Having lived in France (where “socialism” is a positive buzzword) and in the US (where it isn’t), I had mixed emotions about state-sponsored healthcare, education, construction, etc., especially after witnessing firsthand the many ways in which it failed in the former Soviet Union. But if a positive, purer example of socialism were to exist, Scotland might be a great starting point. (To clarify, by positive I mean that the population doesn’t abuse the system and overwhelm the economy). I encountered a fair share of immigrant families and the elderly, but virtually nobody who was either very rich or very poor. Despite the brisk wind, frequent rain, and decades-long economic downturn, people were content.

By the Princes Street Gardens on a rare sunny day.

There were many charity shops benefiting Goodwill- and UNICEF-like organizations, but there were also plenty of small businesses and private ventures, many with names borne of a distinctly Scottish humor; all in all, I got the impression that the Scots were both extremely proud of their origins and history, at the same time that they were wise enough to open their borders and communities to new influences. (Of course, this was not always so: Scotland also saw “witches” burned at the stake, different tribes turning against each other, and more recent incidents of ethnic violence, often targeted at South Asian immigrants.)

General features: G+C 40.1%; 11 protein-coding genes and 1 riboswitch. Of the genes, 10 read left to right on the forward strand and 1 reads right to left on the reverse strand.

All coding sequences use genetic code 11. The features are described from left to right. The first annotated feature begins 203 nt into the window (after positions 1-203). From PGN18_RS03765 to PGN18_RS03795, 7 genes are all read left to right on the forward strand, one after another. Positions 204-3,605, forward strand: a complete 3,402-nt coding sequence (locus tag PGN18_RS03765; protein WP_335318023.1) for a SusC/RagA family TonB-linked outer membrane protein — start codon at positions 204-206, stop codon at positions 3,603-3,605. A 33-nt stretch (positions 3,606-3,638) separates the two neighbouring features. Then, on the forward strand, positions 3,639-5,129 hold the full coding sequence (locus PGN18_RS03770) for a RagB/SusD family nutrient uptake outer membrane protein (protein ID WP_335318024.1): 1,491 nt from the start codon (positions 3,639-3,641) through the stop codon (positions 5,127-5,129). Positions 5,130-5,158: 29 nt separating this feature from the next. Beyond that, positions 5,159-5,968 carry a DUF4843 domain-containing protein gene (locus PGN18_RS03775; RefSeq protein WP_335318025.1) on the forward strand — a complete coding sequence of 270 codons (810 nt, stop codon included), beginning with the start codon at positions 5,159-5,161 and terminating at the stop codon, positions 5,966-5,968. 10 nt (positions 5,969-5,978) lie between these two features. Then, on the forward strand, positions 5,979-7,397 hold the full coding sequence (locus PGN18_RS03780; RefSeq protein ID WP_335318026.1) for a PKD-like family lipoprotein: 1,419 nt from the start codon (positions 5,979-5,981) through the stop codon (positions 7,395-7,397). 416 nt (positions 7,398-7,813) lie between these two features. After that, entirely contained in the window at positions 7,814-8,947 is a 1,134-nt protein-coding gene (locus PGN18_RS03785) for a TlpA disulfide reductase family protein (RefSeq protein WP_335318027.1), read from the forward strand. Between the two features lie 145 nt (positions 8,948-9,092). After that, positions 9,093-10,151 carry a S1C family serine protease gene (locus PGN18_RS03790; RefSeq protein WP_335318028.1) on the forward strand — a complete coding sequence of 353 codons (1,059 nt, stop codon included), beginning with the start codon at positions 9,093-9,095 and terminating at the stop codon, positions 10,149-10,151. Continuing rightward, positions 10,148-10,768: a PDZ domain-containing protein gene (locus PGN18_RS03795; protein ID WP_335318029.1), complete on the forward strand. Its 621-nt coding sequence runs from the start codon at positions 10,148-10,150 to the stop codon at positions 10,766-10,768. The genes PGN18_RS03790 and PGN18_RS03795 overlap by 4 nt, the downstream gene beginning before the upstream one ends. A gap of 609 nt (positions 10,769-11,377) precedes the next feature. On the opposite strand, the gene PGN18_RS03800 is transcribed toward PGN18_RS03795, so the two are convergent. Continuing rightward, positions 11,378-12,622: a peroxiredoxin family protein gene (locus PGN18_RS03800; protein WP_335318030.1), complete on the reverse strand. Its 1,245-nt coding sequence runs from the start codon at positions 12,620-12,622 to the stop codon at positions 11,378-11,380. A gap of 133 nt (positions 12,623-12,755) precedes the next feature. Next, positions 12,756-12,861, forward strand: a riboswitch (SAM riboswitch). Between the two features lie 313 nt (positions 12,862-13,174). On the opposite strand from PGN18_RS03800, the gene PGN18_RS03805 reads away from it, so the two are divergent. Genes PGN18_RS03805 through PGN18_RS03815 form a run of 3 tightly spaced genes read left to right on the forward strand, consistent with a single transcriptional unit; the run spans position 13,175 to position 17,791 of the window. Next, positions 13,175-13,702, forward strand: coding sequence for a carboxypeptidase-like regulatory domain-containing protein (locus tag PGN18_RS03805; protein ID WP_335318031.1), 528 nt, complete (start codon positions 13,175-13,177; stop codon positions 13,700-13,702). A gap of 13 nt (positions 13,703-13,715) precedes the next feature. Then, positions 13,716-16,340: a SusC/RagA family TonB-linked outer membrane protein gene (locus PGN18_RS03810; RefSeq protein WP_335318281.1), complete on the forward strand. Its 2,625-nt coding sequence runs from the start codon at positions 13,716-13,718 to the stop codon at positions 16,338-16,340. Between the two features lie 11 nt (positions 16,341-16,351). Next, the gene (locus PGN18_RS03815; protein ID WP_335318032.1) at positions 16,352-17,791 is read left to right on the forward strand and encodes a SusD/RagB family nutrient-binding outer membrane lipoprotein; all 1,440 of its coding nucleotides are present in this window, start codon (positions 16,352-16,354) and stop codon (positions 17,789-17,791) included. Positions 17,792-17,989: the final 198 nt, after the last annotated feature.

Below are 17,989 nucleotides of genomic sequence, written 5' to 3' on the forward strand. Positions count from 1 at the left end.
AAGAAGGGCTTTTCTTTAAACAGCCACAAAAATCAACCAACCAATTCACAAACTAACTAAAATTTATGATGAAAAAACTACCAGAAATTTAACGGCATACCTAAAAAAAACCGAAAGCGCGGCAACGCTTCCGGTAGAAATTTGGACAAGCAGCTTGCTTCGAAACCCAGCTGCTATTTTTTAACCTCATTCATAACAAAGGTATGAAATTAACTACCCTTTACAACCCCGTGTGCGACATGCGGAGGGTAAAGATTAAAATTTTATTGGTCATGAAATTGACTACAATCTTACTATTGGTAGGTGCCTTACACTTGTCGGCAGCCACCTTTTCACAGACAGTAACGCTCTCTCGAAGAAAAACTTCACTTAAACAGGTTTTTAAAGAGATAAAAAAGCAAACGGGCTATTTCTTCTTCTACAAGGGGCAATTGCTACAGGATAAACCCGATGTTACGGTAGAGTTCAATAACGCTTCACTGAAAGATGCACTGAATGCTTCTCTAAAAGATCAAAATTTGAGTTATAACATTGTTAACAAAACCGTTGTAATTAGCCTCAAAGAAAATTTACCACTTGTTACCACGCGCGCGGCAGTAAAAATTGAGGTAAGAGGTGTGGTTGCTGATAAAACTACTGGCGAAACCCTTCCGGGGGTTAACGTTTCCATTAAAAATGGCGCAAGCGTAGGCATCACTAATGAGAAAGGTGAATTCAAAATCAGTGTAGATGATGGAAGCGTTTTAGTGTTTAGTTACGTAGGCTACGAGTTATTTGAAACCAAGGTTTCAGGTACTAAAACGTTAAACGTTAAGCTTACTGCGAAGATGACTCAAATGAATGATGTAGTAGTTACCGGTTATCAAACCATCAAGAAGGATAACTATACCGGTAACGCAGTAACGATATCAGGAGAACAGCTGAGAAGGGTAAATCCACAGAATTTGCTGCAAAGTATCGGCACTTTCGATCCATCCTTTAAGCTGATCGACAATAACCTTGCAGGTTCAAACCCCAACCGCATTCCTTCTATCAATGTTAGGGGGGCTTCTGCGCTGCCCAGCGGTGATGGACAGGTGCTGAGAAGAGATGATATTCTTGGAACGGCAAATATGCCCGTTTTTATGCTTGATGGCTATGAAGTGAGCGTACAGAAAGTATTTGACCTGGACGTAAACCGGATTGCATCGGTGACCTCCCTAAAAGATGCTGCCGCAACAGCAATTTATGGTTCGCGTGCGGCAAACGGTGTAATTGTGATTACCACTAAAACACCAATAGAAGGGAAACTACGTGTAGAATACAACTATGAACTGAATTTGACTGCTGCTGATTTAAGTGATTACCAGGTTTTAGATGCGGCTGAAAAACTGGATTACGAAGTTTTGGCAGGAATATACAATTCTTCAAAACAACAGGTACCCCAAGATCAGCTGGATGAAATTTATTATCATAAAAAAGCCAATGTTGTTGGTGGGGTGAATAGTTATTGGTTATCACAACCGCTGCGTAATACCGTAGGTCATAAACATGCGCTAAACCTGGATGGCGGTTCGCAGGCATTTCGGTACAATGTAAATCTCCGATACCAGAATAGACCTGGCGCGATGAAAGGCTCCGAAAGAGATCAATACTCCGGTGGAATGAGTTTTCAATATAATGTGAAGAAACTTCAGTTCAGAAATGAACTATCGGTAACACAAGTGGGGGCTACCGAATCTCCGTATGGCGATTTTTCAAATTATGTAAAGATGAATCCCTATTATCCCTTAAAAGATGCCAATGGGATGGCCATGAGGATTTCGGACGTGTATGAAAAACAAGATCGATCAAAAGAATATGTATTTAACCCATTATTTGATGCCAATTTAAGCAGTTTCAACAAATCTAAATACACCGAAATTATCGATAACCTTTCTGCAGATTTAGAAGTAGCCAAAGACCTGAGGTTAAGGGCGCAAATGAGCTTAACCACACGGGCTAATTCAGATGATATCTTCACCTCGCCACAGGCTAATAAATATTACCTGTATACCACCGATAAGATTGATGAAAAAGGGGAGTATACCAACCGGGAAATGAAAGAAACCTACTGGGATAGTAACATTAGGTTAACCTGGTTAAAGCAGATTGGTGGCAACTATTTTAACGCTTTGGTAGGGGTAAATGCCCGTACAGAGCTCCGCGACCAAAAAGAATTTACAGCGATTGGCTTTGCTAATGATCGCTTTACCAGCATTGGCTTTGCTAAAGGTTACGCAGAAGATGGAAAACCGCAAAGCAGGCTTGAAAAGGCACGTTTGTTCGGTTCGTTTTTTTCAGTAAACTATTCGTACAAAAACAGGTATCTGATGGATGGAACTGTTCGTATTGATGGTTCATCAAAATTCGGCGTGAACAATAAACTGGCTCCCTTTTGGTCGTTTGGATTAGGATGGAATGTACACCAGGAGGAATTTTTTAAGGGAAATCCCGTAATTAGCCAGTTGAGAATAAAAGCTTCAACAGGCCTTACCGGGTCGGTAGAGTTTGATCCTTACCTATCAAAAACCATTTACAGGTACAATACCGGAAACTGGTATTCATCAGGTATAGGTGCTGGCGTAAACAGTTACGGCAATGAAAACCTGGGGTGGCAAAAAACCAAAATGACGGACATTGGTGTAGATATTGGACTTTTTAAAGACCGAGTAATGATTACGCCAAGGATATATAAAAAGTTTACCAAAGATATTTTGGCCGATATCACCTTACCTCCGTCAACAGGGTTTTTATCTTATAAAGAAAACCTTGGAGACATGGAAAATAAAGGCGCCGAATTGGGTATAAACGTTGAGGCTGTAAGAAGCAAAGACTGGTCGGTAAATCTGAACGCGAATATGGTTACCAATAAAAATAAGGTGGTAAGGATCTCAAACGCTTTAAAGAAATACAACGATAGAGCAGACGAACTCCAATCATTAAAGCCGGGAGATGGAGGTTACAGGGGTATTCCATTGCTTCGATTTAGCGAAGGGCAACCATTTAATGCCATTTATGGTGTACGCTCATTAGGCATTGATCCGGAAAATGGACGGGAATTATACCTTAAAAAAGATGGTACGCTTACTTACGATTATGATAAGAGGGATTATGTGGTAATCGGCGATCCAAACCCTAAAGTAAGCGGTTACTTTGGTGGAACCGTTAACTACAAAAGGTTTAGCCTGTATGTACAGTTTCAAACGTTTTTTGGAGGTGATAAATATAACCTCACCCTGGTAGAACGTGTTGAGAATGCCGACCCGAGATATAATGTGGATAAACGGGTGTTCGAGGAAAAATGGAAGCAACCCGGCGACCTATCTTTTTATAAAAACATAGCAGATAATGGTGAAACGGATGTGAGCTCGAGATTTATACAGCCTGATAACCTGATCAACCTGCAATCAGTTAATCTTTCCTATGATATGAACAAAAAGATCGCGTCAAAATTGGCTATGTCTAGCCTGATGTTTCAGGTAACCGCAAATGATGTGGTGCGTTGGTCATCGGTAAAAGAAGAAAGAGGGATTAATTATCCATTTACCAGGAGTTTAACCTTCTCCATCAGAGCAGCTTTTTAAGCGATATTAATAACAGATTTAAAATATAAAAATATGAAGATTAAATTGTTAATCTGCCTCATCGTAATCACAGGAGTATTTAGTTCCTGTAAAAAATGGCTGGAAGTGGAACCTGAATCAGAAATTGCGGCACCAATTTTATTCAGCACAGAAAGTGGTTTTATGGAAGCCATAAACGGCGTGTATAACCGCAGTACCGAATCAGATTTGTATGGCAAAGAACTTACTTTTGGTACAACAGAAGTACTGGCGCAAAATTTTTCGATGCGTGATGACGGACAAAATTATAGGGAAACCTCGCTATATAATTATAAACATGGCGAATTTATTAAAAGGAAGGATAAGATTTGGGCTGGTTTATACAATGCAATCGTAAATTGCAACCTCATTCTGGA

Aside from the scandalous bits I picked up about Scottish culture (like how a “real man” wouldn’t wear any underwear beneath a kilt), I also got a better sense for why, perhaps, Edinburgh worked. Because the city center is fairly compact, there’s a sense of community among the pubs and coffee shops, a sort of beckoning that leaves even foreigners feeling welcome. The eroding, darkened stone buildings hint at the city’s age, but the greenery throughout the city is so lush that you don’t want to stay indoors. It’s a great balance between the brown–historical buildings and business parks–and the green–the many urban parks and open spaces. It finally made me realize that a city girl doesn’t always need to escape to a forest to be inspired by old trees.

This post (and my visit) has been a long time coming, but I hope to post again soon–next time about Italy.

A typical street corner with typical self-depricating humor (in this case, along Cowgate.)